Concerning Indonesian girls, 14% marry before their 18th birthday. This is in part, due to their society’s view of women and discriminating legislation. The Marriage Law, established in 1974, states that parents can marry their daughter off as young as 16 years old. In April of 2018, Indonesia’s president, Joko Widodo, came forth and said that he was drafting a presidential decree that would ban child marriage. However, there has been no timeline set for the decree to be passed. Child marriage indirectly takes away a girl’s future and exposes them to a greater chance of being a victim of sexual violence. This can be directly related to the percentage of women in the workforce (51%) and the percentage of women experiencing sexual violence in their lifetime (33%).

UN Women

U.N. Women give girls and women in Indonesia the voice they deserve. This organization advocates for an end to the violence wrought against women while actively pursuing partners to respond to it. U.N. Women do so much for the women of Indonesia, from giving them access to entrepreneurship classes to directly fighting the government. This, in an attempt to hold authorities accountable for women’s rights in Indonesia. In the mix of their many programs, there is WeLearn and WeEmpower Asia, which both give women resources to integrate into the workforce. WeLearn’s goal is to improve equal learning opportunities and empower women to start their businesses. Where WeLearn encourages women into the workplace, WeEmpower Asia aims to achieve a business environment that empowers women and urges companies to adopt the Women’s Empowerment Principles.

Women Making Progress

Women’s rights in Indonesia have come a long way. Women in Indonesia now march freely in their opposition to the rights they have (or lack, rather). As backstory, the reason that this big (yet slowly closing gender gap) exists is because of the country’s second dictator, Suharto. He ruled for 32 years and widened the gap exorbitantly. However, most notably, he put the mindset in place that women and men garner different treatments. Now, the gap is closing and for the better. In political parties, 30% of the cabinet must be comprised of women. Further, as mentioned above, President Joko Widodo has the highest number of women in his cabinet in the country’s history. Now, those women in the cabinet are pushing for bills like the Sexual Violence Bill, to be passed.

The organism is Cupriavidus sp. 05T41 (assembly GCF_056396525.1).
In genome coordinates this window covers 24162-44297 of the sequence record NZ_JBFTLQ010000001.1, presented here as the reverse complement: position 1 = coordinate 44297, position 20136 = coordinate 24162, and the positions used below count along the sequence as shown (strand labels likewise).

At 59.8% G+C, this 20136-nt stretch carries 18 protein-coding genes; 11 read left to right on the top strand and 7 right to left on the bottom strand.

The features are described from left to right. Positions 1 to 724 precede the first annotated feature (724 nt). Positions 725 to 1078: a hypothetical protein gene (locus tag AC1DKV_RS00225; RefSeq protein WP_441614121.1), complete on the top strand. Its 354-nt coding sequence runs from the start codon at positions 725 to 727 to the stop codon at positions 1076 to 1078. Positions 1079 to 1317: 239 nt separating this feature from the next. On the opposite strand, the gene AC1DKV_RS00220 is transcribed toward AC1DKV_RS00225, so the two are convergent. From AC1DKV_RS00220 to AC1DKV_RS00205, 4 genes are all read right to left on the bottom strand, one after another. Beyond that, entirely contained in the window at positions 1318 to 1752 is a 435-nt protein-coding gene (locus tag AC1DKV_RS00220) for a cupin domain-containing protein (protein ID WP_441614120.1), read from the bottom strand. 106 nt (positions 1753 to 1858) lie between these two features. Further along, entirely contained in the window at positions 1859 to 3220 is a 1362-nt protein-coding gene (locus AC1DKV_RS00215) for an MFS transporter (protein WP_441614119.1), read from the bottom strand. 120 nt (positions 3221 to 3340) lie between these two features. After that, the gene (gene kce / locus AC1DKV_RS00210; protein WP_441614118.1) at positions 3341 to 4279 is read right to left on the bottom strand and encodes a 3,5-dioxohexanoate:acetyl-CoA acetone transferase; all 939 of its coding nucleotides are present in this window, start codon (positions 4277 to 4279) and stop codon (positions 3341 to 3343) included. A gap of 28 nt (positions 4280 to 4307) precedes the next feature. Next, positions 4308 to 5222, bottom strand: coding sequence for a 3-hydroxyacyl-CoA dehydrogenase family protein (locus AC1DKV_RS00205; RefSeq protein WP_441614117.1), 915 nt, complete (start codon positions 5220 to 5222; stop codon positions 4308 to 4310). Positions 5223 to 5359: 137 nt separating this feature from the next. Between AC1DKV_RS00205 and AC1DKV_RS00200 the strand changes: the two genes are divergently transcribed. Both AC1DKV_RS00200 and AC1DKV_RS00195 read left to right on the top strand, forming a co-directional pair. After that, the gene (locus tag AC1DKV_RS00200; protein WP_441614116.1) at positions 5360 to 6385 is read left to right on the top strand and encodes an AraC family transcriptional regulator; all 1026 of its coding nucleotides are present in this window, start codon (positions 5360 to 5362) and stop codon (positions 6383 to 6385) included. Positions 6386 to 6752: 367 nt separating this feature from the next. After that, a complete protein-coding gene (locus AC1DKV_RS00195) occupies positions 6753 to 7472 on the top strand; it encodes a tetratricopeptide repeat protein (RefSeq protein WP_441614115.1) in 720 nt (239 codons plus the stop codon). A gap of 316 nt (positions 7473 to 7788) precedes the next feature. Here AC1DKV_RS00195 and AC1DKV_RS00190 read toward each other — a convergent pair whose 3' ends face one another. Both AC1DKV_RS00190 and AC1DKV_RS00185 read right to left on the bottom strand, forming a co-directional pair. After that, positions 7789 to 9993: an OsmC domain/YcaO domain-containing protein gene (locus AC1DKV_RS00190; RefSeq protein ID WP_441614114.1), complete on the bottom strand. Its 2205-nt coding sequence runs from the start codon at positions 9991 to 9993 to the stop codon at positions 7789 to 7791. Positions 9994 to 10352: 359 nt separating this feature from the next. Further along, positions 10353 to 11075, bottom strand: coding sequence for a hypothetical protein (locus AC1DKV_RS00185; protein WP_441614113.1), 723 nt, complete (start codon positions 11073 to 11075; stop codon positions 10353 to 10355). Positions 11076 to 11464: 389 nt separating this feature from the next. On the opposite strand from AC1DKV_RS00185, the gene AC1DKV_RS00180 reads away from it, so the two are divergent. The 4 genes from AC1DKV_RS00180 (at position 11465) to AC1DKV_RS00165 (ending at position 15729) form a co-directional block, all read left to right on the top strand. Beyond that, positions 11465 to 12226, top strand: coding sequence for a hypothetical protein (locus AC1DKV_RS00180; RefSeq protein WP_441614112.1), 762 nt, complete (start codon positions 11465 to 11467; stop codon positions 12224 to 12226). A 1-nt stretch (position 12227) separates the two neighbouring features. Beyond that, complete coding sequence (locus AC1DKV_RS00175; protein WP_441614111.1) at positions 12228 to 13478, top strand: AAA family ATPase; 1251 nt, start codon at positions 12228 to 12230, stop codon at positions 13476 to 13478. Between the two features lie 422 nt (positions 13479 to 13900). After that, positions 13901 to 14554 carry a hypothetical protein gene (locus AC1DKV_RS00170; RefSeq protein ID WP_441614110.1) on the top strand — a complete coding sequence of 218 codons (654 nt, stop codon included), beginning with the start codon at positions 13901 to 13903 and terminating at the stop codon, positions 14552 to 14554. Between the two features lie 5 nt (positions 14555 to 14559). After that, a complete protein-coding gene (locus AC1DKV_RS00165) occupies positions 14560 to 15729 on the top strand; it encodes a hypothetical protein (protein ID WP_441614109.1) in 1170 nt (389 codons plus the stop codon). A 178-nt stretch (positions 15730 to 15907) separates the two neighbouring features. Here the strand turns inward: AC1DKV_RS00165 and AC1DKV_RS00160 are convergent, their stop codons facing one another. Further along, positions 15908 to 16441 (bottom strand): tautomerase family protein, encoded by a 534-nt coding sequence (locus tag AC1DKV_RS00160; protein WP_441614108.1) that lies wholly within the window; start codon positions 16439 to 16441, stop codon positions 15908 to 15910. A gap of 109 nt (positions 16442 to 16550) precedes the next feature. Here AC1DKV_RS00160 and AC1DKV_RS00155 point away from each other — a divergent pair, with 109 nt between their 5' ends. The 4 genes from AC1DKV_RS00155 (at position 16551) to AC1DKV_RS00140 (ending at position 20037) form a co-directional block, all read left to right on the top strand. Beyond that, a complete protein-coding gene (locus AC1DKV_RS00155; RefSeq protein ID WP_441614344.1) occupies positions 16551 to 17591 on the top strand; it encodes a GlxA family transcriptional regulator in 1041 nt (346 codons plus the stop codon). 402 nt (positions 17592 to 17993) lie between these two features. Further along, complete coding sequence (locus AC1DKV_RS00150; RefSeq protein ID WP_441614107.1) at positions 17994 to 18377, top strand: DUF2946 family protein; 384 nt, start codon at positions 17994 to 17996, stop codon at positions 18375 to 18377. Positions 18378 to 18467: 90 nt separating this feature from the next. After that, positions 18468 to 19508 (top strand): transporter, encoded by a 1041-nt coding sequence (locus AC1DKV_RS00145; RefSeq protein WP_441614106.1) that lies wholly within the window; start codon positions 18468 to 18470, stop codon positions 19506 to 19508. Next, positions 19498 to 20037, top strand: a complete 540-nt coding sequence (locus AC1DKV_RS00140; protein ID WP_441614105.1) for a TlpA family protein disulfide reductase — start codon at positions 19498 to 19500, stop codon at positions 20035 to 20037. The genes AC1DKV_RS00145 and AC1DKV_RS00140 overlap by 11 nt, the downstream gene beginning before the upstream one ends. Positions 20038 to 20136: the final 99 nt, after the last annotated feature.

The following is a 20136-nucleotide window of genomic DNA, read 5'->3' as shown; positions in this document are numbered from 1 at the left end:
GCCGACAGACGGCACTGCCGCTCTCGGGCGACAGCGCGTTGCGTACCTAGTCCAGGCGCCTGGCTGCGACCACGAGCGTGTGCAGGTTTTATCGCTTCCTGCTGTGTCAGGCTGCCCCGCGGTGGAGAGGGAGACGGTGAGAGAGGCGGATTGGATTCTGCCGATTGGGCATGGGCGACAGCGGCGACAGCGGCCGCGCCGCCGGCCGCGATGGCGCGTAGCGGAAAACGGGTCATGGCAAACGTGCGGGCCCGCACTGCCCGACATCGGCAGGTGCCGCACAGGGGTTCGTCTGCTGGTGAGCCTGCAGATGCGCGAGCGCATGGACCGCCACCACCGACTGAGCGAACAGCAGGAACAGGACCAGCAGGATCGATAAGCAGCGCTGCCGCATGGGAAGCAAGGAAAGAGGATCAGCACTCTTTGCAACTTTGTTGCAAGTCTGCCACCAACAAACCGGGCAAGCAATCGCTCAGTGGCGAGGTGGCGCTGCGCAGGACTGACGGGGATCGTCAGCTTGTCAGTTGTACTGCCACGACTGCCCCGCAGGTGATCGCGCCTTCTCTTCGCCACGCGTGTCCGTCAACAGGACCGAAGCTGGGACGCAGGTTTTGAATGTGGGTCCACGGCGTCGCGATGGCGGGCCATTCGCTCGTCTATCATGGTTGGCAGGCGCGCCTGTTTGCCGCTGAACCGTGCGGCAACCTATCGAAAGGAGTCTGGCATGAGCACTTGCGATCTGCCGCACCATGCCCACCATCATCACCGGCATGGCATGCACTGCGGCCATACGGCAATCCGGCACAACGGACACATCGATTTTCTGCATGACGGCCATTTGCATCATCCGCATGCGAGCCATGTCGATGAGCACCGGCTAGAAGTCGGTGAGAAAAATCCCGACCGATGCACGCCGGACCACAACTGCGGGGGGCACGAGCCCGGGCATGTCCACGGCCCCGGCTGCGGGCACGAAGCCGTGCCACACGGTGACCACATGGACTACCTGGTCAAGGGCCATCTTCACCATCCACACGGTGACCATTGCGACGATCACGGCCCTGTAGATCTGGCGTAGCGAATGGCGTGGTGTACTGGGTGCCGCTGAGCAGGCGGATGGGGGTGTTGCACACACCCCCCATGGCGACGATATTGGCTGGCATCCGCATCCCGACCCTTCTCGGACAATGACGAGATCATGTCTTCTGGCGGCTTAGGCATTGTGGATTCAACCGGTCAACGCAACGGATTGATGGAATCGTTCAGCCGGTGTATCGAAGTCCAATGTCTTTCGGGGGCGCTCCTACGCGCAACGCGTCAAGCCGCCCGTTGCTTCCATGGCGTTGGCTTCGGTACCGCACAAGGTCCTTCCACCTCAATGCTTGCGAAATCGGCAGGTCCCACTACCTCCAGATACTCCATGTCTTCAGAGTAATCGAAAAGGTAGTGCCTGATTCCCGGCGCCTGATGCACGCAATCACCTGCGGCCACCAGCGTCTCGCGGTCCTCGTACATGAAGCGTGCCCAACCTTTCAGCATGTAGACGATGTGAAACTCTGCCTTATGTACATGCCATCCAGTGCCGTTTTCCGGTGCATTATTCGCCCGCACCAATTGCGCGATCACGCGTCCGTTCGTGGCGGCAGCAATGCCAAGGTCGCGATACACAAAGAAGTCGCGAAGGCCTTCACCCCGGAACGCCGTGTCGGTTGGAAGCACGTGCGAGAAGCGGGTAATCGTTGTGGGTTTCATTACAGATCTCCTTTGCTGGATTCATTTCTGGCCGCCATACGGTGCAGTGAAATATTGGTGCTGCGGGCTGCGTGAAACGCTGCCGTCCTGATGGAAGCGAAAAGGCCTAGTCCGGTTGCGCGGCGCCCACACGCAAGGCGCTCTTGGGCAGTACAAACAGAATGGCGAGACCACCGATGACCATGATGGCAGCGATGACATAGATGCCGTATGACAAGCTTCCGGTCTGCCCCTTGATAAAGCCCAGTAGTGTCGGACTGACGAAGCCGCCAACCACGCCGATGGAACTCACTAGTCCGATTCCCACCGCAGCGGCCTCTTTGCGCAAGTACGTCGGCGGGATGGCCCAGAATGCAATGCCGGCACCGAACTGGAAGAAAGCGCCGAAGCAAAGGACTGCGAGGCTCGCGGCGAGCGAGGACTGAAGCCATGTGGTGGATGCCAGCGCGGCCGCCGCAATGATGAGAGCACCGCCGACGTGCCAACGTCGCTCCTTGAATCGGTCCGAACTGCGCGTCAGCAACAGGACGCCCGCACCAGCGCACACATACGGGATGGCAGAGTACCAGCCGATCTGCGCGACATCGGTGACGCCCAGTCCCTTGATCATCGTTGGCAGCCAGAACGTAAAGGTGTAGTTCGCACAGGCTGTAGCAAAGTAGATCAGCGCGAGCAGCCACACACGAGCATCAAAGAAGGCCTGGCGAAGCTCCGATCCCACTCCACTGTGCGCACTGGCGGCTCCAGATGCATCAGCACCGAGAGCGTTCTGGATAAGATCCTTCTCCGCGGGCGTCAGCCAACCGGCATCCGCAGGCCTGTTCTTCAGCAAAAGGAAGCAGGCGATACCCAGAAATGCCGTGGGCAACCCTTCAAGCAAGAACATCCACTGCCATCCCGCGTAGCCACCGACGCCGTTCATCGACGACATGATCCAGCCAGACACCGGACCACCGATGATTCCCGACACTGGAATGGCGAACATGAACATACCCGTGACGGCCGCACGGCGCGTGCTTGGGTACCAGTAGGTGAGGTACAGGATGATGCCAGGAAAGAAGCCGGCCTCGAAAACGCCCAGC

Thanks to Suharto, the women in Indonesia have a lot of work to do. Fighting for women’s rights is not an easy battle. As for the support of men, Gitika Bhardwaj says that “I do think there are a large number of men who are supporting gender equality in the country but unfortunately there have not been enough high-level public awareness campaigns.” In the next few years, these women leaders hope to see the inequality gap as not a tangible thing, but a thing of the past.

Bailey Sparks
Photo: Flickr

Organizations Providing Mental Healthcare
After natural disasters such as hurricanes, earthquakes and floods, most survivors focus on physical needs first, such as food, water, shelter and electricity. However, psychological needs are just as important. This leads to the need for mental health relief and psychological first aid that addresses the initial mental health needs of survivors of natural disasters. Here is some information about the situation in six different places along with the organizations providing mental health care amidst natural disasters.

Puerto Rico

Puerto Rico is an island commonwealth located in the tropics and near a fault line that places it at risk for flooding rains, tropical cyclones and earthquakes. In 2017, hurricanes Irma and Maria affected the island chain, with the latter being one of the island’s most devastating storms in history. With health care workers leaving the island after the storm, resources squeezed tight, electricity out and pharmacies closed, issues such as anxiety, increased suicide rates and PTSD became heightened. After the storm, one-fifth of all residents were in need of mental health care. People leaving the island put a further strain on available health care resources, including mental health services. Predictions have determined that about 600,000 people will leave Puerto Rico by 2023. Additionally, about 7% of children met the criteria for PTSD.